Dual role of Rbpj in the maintenance of neural progenitor cells and neuronal migration in cortical development

Alexander I. Son, Shahid Mohammad, Toru Sasaki, Seiji Ishii, Satoshi Yamashita, Kazue Hashimoto-Torii, Masaaki Torii

Research output: Contribution to journalArticlepeer-review

7 Citations (Scopus)


The development of the cerebral cortex is directed by a series of methodically precise events, including progenitor cell proliferation, neural differentiation, and cell positioning. Over the past decade,many studies have demonstrated the critical contributions of Notch signaling in neurogenesis, including that in the developing telencephalon. However, in vivo evidence for the role of Notch signaling in cortical development still remains limited partly due to the redundant functions of four mammalian Notch paralogues and embryonic lethality of the knockout mice. Here, we utilized the conditional deletion and in vivo gene manipulation of Rbpj, a transcription factor that mediates signaling by all four Notch receptors, to overcome these challenges and examined the specific roles of Rbpj in cortical development.We report severe structural abnormalities in the embryonic and postnatal cerebral cortex in Rbpj conditional knockout mice, which provide strong in vivo corroboration of previously reported functions of Notch signaling in neural development. Our results also provide evidence for a novel dual role of Rbpj in cell type-specific regulation of two key developmental events in the cerebral cortex: The maintenance of the undifferentiated state of neural progenitor cells, and the radial and tangential allocation of neurons, possibly through stage-dependent differential regulation of Ngn1.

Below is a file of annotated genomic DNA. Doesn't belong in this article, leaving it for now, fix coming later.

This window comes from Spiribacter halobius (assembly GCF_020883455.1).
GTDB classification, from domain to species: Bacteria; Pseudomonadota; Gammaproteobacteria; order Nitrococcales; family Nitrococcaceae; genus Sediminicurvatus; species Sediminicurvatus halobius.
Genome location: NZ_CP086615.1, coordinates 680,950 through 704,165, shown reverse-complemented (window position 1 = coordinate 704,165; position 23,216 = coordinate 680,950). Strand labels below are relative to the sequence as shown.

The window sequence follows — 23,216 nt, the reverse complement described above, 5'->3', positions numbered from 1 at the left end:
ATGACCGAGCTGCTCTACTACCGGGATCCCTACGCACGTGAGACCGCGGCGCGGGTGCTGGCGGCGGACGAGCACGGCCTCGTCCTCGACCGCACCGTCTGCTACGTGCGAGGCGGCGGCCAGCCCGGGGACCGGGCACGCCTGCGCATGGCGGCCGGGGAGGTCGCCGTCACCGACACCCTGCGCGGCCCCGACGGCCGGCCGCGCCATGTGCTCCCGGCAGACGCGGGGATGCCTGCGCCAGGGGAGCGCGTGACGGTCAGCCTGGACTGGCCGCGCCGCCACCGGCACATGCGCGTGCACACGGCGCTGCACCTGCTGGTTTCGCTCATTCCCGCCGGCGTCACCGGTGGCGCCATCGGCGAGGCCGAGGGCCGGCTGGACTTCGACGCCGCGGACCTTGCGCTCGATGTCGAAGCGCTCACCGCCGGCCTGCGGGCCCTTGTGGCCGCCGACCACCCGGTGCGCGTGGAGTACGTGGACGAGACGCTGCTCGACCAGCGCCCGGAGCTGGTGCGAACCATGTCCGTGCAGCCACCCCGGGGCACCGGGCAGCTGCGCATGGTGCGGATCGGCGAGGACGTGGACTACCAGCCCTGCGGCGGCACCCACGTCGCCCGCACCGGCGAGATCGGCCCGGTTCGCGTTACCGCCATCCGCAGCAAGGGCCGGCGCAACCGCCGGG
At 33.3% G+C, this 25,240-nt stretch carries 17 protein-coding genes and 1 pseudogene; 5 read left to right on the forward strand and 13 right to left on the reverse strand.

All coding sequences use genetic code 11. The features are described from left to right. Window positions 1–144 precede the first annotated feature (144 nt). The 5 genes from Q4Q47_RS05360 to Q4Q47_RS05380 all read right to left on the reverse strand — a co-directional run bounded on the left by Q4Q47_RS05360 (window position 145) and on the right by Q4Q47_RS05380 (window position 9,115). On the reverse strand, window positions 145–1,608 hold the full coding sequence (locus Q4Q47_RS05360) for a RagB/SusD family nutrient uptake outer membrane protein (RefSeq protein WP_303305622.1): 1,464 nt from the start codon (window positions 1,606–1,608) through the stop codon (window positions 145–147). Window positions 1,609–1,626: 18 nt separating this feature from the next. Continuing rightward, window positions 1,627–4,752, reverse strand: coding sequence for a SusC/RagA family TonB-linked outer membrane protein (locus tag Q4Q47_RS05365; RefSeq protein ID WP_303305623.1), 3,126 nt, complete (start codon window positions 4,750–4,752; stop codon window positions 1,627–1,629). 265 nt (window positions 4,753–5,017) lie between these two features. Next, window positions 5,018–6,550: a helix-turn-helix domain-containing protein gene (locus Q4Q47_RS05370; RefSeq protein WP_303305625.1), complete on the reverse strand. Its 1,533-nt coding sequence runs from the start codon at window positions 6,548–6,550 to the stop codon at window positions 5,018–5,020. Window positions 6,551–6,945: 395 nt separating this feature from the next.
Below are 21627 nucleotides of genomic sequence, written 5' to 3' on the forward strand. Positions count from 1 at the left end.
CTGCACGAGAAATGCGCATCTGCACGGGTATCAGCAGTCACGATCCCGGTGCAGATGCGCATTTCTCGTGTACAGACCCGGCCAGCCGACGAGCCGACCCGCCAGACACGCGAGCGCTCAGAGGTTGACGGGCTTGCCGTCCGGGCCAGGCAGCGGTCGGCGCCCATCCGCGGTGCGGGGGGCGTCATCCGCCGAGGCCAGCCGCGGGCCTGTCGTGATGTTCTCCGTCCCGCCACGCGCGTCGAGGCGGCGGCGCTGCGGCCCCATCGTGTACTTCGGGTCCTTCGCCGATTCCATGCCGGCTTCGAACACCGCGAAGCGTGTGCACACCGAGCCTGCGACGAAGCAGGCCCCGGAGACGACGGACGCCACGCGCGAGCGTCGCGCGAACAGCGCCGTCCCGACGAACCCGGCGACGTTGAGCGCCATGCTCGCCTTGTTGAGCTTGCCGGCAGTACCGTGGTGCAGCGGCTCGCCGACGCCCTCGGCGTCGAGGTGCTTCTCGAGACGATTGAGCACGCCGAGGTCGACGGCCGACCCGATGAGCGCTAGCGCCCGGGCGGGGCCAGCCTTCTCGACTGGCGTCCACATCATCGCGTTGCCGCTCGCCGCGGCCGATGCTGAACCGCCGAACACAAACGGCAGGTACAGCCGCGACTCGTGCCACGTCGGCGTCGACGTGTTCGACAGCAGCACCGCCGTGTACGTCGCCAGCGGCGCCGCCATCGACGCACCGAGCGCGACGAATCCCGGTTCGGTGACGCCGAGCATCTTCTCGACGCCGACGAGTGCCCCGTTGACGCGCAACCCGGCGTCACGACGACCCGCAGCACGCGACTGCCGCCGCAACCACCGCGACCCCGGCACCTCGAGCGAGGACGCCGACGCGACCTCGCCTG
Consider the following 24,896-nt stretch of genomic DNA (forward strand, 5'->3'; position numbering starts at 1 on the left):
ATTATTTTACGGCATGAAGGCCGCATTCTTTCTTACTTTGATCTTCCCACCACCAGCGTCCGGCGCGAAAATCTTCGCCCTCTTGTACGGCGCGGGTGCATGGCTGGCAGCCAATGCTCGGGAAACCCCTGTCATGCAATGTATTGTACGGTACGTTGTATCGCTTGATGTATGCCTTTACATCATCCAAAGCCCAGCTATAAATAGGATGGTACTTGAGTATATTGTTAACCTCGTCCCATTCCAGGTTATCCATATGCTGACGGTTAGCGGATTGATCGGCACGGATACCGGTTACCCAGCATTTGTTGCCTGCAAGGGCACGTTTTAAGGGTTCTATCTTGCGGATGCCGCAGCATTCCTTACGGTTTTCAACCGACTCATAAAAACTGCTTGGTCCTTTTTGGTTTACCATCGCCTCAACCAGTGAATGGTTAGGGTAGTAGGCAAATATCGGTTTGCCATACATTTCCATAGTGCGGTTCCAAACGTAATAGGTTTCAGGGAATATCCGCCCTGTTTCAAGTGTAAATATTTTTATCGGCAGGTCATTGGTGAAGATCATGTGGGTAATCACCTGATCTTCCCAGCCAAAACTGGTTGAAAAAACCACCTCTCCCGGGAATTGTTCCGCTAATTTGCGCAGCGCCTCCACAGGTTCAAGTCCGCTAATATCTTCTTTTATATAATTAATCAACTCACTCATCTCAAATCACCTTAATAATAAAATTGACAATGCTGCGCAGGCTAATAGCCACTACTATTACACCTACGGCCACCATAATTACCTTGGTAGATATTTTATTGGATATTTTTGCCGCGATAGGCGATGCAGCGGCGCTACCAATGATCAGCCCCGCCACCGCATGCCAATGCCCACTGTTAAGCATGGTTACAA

Original languageEnglish
Pages (from-to)6444-6457
Number of pages14
JournalCerebral Cortex
Issue number12
Publication statusPublished - 2020 Dec 1
Externally publishedYes


  • Cortical development
  • Neurogenesis
  • Neuronal migration
  • Notch signaling
  • Rbpj

ASJC Scopus subject areas

  • Cognitive Neuroscience
  • Cellular and Molecular Neuroscience


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